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CULTURE AND BELIEFS OF TESO COMMUNITY.
The Teso people are plain Nilotes who came from Sudan and came to Kenya through Uganda where they separated with the Karamojong community who remained in Uganda. They are an ethnic group in Eastern Uganda and Western Kenya. The Kenyan group entered Kenya through Malaba. Malaba is a Teso name meaning “crossing”. They settled in some regions of around Busia county and named the place according to the natural features and socio-cultural activities practiced in the area by then. Some of these areas include:
Kokare- they named the place after the celebrations they made after successfully getting into Kenya and finding a place to settle.
Amukura – means a hilly place
Kamunoit- the area had a lot of snakes
Adungosi- people in this area had a special guitar with 8 strings and drums made of Lizard’s skin
Alupe – most people who settled in the area suffered from Leprosy.
Asing’e- the area had a lot of sand.
Amagoro- the place was bushy.
BIRTH AND NAMING
Immediately after birth, a Teso child is given three names. The first name is given according to the prevailing weather conditions, time of the day and farming season. The second name is the child’s surname and is given by the father. The third name is the English name and is given by any member of the family or friends. After 3 or 4 days, a shaving ceremony is conducted based on the gender of a child (3 days for a female and 4 days for a male).
Teso community have different clans. Members of the same clan cannot marry each other and in that case, marriage is allowed only between two different clans. Also, one cannot marry from his or her mother’s clan. After marriage, the husband and his family pay a dowry of cattle and goats each 12 in number and should not be of the same gender. Sheep are not allowed in dowry payment because they believe that it is witchcraft instead, they are used as a fine in case of any mistake for instance, during the dowry payment ceremony, if by any chance any member of the husband’s family happens to puke or pee in the house, he or she is required to pay a fine of one sheep.
A newly married couple is supposed to be in the house by 7pm.
A married man is not allowed to spend a night at the mother-in-law’s house and in case of any ceremony, the man sleeps with his wife and must wake up before the cock crows and leave the house then come back after the cock stops. If the cock crows when the man is still sleeping in the house, again he is fined a sheep.
Before Christianity came, a man was not allowed to attend the funeral of any of his wife’s parents.
Funeral ceremonies are celebrated 7-14 days after death. After the burial ceremony, family members are not allowed to carry out any farming activity for forty days. On day 41, an old woman from the clan pours some liquor on the farm tools before giving them to the family members one by one from the eldest to the youngest, then anyone is allowed to undertake any farming activity.
Food is another major cultural issue. Who eats with whom, when, what, etc. at home, the women cook, usually three meals a day. ‘’Atapa’’-ugali with fish or meat in the morning for their husbands, porridge for children, cassava and boiled bananas. The women serve the men and in most households either eat separately or after the men have finished. If in rare cases the woman joins the men, she is last in the ranking. Water to wash hands is passed around, and the sequence of using the water is strict. Women and children are last and get the smallest portion of fish, goat meat, sheep meat, and chicken among other foods.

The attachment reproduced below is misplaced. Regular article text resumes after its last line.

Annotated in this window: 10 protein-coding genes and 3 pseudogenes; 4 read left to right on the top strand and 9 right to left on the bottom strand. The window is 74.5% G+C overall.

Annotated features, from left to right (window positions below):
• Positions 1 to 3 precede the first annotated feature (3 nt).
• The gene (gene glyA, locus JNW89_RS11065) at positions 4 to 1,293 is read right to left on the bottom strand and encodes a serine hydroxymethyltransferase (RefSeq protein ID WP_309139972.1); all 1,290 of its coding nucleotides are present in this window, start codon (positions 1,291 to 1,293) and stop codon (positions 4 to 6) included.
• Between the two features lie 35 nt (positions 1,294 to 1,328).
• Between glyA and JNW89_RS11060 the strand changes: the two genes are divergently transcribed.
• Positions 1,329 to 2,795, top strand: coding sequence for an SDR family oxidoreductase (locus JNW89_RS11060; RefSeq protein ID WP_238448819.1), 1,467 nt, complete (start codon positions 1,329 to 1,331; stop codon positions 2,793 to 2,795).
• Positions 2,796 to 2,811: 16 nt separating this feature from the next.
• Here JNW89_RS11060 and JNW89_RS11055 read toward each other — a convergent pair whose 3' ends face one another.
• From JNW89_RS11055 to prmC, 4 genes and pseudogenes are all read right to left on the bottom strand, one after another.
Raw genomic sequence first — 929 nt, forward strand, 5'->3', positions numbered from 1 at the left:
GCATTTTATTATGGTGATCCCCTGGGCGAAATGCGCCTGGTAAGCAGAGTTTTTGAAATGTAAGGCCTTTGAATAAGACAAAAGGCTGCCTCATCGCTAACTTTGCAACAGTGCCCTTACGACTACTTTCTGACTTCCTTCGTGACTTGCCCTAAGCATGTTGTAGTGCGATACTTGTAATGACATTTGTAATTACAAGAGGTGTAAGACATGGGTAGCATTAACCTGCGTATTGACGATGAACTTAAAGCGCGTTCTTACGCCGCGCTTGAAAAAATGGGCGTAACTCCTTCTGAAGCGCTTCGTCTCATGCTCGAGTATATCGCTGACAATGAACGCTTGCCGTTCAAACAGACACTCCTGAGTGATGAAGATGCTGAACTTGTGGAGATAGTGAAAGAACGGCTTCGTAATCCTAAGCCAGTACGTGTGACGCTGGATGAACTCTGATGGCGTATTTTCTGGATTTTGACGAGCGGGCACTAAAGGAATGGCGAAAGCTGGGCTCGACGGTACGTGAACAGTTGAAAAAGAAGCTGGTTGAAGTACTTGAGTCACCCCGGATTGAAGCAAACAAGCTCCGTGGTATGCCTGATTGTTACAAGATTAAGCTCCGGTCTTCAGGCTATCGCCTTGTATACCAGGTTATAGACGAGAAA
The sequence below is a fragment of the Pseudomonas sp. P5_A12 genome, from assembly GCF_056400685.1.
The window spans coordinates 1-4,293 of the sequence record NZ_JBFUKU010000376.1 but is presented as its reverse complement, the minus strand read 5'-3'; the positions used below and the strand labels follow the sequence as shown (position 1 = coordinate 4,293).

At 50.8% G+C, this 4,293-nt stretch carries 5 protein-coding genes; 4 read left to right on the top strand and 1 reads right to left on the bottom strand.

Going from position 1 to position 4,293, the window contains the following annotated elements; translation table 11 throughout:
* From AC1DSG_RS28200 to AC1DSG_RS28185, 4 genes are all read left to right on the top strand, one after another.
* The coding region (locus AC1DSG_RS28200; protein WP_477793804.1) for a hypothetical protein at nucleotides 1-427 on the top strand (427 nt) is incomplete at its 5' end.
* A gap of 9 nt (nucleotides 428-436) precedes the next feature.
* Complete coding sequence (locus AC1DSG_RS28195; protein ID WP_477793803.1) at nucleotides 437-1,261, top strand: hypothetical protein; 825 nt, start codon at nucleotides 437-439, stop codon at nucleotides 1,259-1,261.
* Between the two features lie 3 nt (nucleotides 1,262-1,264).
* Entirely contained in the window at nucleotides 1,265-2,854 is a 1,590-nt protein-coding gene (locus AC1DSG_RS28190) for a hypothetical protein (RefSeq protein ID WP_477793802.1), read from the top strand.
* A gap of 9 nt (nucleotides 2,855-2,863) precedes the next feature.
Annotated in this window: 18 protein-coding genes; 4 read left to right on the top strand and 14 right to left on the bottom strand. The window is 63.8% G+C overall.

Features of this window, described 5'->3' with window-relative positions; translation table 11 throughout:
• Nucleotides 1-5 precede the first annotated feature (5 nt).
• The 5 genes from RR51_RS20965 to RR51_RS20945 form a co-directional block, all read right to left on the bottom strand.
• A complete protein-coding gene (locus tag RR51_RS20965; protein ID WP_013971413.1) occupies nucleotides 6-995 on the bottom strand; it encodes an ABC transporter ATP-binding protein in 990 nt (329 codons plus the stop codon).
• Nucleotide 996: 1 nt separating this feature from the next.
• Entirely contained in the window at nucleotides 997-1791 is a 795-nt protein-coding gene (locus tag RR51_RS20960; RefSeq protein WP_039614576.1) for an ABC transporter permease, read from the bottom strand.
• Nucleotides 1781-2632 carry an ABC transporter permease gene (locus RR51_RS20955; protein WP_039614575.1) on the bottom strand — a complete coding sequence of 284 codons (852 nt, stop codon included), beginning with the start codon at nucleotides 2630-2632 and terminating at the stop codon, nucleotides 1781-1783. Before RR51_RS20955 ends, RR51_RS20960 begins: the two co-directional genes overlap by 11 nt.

Maize, sorghum, beans, millet, cassava, sweet potatoes, and groundnuts are the staple foods in this community. During any celebrations, brown ugali made from cassava and millet/sorghum flour is considered the main dish.
Brown ugali boiled cassava
The Teso people have many beliefs, some of which affect agricultural activities and some limiting their interaction with other communities. These beliefs in one way or another limit their agricultural production, for instance, some highly producing crops that can earn the farmers more income, are banned from being planted in large scale and for more than one season. Some of these beliefs include;
Millet should not be planted for two consecutive seasons, this is because they believe that one season’s produce is enough to prepare a local brew called ‘Busaa’ that they drink during their ceremonies, e.g. naming of a child, marriage, death, etc. They believe that if anyone goes against this belief, and plants millet for two consecutive seasons, he/she will be welcoming a grave to his/her homestead.
Teso elders drinking busaa during a ceremony
They do not believe that cassava diseases or environmental conditions affect or determine the cassava produce, instead, it depends on the person who plants. They believe that some people have blessed hands while others are not.
Cassava plants destroyed by hailstones do not grow to maturity, and if they do they do not produce.
They believe that some of the cassava diseases are caused by livestock stepping on the cassava fields.
If a woman passes across a groundnut field during her menses, the plants will wilt and die, or not produce at all.
A woman who has ever given birth to twins should never cross a groundnut field.
They place a black clay pot facing downwards in the middle of a groundnut field, which blocks the eyes of a witch from destroying the groundnuts.
They keep indigenous cattle for milk but not for meat. They believe that red meat causes diseases as compared to white meat. If they are to eat red meat, they have to roast it first before cooking.